I park on the surface of the moon and walk in the sudden frigid air, my fists stuffed in my jacket pockets, maybe boy appears like a mirage in front of me. My eyes are acting out in a fit of rebellion at my lack of sleep but if I rub them I’ll surely come away with stardust on my fingers and an uneven complexion. Maybe boy laughs with his friends. I am a robot whose joints are frozen with cold as I rush past my maybe boy to settle myself in a cold classroom with inexplicably open windows. Our overly excited principle crackles over the intercom, tries to inject school spirit into our minds like a vaccine against bad behavior. The cold air rushes in and sucks out my empathy. Government is futile. Things most of us should have had programmed in hundreds of tests ago just won’t stick to our cold robot brains today. Spanish thaws my vocal cords and soon my brain. I slough off my robot skin to think in a different language. This I could do, no, have done in my sleep. I conjugate words like a lullaby. Estoy, estas, esta, estamos, estan. I am, you are, he is, we are, they are. But we are not. Lunch brings the melee, kids rushing to feed their needing faces with lukewarm food. I notice them wearing shirts bearing a picture of his face and wonder for a second if it could be the anniversary. Lunch ends though and I forget I even cared about a boy who should be walking across that stage with us but won't. Gas fumes carry me to my resting place and my violin falls into my hands although today the notes sound all wrong. The robot returns and I pluck, annoyed, at the strings that won’t work with my stubby, locking fingers and teacher frowns at the class’s lack of care. My robot self moves through the motions again, instrument to shoulder, bow to hand, to put the smile back on her face. I never liked disappointing her. I play along until the too loud bell tells me I should go. I pull my metal robot body again to the surface of the moon and drive away, over the spot on the road where I know he died and I’m sure I can hear the bones crunch as he falls from the sky again.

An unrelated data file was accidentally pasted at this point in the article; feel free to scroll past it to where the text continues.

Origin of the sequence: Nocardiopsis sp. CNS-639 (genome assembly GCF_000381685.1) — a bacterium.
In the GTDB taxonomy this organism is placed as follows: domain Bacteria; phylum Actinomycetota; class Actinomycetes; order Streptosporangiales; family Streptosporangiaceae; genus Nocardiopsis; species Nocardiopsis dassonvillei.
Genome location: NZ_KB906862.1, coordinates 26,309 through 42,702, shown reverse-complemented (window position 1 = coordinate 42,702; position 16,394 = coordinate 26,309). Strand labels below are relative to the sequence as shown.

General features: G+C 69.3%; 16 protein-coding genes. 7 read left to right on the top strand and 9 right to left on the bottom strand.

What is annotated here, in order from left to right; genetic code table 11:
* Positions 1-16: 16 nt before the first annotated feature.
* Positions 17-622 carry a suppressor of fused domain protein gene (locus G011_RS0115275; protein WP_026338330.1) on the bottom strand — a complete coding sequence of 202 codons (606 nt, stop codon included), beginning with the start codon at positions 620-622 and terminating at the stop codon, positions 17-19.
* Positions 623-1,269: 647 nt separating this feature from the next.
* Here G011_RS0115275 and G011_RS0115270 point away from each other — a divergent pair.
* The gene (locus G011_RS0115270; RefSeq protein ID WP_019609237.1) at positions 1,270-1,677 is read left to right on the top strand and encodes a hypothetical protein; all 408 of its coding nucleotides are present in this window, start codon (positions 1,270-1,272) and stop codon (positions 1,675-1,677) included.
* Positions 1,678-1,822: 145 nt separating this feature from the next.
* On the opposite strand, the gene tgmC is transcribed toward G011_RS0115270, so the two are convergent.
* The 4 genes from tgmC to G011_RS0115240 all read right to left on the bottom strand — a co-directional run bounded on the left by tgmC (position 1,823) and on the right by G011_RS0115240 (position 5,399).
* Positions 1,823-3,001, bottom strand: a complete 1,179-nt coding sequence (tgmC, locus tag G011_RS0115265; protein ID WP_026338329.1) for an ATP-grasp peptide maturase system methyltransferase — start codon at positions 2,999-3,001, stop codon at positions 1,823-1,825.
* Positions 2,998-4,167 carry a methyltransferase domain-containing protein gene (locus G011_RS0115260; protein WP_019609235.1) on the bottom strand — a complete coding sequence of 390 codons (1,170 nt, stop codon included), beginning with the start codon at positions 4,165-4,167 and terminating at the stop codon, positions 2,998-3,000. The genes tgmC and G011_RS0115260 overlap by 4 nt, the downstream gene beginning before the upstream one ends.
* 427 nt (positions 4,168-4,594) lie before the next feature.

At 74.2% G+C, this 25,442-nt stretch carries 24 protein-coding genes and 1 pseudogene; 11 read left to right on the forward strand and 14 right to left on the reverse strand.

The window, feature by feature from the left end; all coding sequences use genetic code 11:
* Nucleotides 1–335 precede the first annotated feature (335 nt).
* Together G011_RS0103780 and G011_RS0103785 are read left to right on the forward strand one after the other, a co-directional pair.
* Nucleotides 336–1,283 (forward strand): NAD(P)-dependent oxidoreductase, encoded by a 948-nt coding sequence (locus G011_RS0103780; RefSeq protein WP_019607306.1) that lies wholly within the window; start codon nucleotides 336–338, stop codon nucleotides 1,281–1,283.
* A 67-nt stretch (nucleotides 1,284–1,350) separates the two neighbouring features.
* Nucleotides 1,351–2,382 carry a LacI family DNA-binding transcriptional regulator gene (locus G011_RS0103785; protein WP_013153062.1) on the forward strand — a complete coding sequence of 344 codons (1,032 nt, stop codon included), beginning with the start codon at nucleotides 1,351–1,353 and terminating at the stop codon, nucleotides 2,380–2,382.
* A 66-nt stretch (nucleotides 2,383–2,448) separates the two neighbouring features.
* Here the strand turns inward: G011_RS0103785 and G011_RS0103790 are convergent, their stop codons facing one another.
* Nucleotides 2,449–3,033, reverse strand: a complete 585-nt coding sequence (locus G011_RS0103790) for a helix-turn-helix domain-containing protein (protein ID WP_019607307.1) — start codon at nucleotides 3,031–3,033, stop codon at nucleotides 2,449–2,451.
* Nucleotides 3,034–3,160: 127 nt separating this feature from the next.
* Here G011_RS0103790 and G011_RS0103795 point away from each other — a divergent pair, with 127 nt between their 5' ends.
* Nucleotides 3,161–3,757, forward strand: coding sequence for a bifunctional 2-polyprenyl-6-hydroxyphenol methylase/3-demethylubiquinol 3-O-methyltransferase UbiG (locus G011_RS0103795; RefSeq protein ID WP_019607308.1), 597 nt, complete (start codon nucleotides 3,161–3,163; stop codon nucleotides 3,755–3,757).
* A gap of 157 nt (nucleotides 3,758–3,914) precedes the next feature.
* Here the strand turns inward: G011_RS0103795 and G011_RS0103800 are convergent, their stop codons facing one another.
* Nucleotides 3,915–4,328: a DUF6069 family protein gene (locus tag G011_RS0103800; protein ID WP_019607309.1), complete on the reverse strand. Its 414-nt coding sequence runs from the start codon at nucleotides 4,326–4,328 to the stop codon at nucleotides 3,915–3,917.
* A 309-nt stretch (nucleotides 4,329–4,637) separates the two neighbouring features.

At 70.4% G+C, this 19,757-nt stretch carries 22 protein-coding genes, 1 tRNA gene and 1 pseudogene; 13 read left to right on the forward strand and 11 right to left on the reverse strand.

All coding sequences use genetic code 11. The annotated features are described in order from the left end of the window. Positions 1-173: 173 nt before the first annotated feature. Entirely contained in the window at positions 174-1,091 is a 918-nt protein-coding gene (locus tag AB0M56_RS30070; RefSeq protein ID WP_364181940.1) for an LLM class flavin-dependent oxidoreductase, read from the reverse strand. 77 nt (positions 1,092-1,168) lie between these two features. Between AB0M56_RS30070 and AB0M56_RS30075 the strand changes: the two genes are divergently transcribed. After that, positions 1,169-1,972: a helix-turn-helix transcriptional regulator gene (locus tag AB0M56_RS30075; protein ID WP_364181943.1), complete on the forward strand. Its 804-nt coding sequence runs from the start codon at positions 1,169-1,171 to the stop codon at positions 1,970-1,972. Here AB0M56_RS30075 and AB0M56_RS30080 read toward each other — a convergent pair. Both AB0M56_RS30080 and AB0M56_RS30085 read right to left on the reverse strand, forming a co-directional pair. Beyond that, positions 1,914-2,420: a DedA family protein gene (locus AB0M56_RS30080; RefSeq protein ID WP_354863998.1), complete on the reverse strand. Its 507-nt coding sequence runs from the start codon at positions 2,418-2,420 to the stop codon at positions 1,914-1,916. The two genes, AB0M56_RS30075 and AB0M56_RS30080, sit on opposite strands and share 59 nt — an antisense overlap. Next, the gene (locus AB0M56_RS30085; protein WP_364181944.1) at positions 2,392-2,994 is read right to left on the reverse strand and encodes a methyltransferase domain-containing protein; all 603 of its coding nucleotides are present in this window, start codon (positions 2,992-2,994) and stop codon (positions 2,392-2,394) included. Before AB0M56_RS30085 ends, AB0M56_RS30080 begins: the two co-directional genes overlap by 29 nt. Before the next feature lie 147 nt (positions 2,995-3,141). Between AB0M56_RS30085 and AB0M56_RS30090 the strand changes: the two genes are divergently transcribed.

A Day On the Moon
February 24, 2010